Otherwise, new initiatives may decrease ramping at the ED, but this may come at a cost to the most vulnerable of patients in our community, if they feel they’re discharged too soon, are unable to cope and end up going back to hospital.

Paramedics can provide care in the community, too

Poor access to primary care services, such as being able to see a GP and a lack of community services, are problems across the globe. This has led to the use of paramedics in non-traditional roles in the UK, Canada, the United States, Finland and Ireland. Here, paramedics are used in emergency departments, in primary care practice and in outreach community services. Paramedics working in these non-traditional roles are collectively known as community paramedics.

Read more: Poor and elderly Australians let down by ailing primary health system

In Australia, paramedics are university educated and professionally registered, which maintains a high workforce standard. Paramedics can work independently within the community and are well situated to supplement or complement community services and primary care. Yet 80% of paramedics in Australia work solely in ambulance services.

State governments should consider new models of care, such as the introduction of community paramedics to support primary care services and other sectors across the health care system.

With further training, paramedics in Australia could be used beyond ambulance services. This could include working alongside other health professionals in emergency departments, supporting GPs and in hospital discharge teams. With a surplus of paramedic students graduating, there is a ready-made workforce ready to assist the wider health care system.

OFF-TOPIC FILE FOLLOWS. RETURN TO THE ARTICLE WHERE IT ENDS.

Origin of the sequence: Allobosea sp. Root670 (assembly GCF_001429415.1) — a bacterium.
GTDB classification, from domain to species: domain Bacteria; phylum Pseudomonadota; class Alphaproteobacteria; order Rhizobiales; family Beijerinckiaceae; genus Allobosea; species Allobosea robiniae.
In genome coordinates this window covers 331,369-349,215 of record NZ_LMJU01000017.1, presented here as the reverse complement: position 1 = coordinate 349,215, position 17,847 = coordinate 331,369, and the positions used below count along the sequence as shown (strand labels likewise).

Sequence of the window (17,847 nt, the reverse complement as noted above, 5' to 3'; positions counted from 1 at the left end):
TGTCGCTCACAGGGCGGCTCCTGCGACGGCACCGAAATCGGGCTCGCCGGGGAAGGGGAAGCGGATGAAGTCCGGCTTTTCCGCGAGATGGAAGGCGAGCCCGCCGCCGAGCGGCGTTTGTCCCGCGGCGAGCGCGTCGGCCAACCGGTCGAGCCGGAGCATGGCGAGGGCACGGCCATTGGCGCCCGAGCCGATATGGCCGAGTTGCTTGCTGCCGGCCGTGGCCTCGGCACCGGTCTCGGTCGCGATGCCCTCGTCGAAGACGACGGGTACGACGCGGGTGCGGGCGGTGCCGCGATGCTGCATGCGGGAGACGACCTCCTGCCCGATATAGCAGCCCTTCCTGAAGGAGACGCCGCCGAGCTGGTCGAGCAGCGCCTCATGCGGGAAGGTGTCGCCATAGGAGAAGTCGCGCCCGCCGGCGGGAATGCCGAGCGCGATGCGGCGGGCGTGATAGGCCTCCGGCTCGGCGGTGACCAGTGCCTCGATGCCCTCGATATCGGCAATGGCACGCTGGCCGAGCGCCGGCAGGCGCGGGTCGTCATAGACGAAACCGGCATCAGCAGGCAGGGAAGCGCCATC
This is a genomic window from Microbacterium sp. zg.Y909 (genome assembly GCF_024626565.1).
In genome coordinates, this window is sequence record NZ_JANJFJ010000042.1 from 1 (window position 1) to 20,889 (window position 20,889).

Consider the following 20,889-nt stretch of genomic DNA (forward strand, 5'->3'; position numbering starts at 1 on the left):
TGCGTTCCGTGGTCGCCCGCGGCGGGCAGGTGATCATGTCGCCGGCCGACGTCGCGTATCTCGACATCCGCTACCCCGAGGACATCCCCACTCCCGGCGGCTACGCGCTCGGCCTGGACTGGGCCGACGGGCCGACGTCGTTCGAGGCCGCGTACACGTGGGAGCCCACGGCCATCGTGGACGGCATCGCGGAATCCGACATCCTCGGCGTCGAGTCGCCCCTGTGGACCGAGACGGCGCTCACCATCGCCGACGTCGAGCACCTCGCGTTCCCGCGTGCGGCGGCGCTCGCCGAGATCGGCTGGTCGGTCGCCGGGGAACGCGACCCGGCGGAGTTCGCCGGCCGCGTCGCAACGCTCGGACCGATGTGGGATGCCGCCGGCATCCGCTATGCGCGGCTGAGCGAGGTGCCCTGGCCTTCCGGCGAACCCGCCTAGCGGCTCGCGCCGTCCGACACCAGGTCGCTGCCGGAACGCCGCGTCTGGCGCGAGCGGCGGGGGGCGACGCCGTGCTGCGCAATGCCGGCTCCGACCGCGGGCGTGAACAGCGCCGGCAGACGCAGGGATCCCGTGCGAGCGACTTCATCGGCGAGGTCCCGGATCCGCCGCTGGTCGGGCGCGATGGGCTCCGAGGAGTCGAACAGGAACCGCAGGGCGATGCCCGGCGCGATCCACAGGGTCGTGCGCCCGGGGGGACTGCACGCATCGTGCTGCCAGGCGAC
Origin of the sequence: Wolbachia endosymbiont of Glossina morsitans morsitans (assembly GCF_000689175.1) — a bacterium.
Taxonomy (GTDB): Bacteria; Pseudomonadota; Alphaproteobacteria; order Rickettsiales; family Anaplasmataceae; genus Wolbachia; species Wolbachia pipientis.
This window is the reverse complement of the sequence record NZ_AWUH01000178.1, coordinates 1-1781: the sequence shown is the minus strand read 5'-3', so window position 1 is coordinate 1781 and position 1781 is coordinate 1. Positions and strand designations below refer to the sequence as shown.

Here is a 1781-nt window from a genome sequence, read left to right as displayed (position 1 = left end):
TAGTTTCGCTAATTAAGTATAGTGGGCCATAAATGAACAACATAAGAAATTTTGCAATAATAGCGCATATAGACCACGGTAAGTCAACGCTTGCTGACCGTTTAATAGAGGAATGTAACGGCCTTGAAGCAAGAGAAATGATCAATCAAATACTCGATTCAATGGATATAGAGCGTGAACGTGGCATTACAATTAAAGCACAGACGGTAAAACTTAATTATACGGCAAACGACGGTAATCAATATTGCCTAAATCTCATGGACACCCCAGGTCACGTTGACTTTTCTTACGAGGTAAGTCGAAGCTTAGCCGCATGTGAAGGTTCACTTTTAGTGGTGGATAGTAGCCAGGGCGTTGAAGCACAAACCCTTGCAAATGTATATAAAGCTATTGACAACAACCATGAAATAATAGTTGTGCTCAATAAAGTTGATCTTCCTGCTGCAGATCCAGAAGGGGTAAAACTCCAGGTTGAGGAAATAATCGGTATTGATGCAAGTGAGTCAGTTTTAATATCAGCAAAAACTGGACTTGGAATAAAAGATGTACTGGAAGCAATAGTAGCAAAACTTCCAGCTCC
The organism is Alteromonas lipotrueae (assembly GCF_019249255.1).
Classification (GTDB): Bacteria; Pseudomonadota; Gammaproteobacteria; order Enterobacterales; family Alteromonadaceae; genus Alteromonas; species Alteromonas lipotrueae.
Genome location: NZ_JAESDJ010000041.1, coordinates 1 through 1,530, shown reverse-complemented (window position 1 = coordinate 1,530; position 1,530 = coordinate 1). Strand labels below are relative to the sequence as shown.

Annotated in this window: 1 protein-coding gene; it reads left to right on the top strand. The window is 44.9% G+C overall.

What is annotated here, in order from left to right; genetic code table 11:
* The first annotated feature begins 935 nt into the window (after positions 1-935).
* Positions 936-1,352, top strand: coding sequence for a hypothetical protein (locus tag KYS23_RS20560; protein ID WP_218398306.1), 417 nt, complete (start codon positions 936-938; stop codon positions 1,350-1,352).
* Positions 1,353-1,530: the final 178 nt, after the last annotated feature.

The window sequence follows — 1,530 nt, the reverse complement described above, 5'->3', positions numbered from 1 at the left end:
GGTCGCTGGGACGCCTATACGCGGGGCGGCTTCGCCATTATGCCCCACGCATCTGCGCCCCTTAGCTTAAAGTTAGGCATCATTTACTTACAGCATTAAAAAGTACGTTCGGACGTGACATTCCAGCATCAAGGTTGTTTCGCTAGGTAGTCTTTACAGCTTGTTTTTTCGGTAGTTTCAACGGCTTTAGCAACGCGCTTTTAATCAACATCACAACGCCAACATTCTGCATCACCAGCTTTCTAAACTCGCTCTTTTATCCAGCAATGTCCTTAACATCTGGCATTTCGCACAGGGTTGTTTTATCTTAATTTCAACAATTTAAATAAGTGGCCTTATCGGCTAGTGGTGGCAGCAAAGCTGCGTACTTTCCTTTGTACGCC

Community paramedicine programs overseas have resulted in improved patient health outcomes and quality of life, and have been found to be economically beneficial.

A Canadian report found community paramedics saved the health-care system $29 million by keeping the 2,300 patients involved in the study healthy and avoiding hospital. Most importantly, patients had positive experiences of having their care delivered in their home.

However, not all patients wish to have their care delivered in their home or community. One report found 2.2% of patients refused to be treated by community paramedics.

Investment solely in the acute sector of our health system fails to recognise the inter-connectedness of all parts of the system. We must also invest in community services and primary care. Without system-wide investment, our health services will continue to fail.

Read more: When is it OK to call an ambulance?

This article is republished from The Conversation is the world's leading publisher of research-based news and analysis. A unique collaboration between academics and journalists. It was written by: Brendan Shannon, Monash University and Kelly-Ann Bowles, Monash University.

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Brendan Shannon received funding from the Pre-hospital Emergency Care Council to provide evidence to support the introduction of Community Paramedicine across Ireland.

Kelly-Ann Bowles received funding from the Pre-hospital Emergency Care Council to provide evidence to support the introduction of Community Paramedicine across Ireland.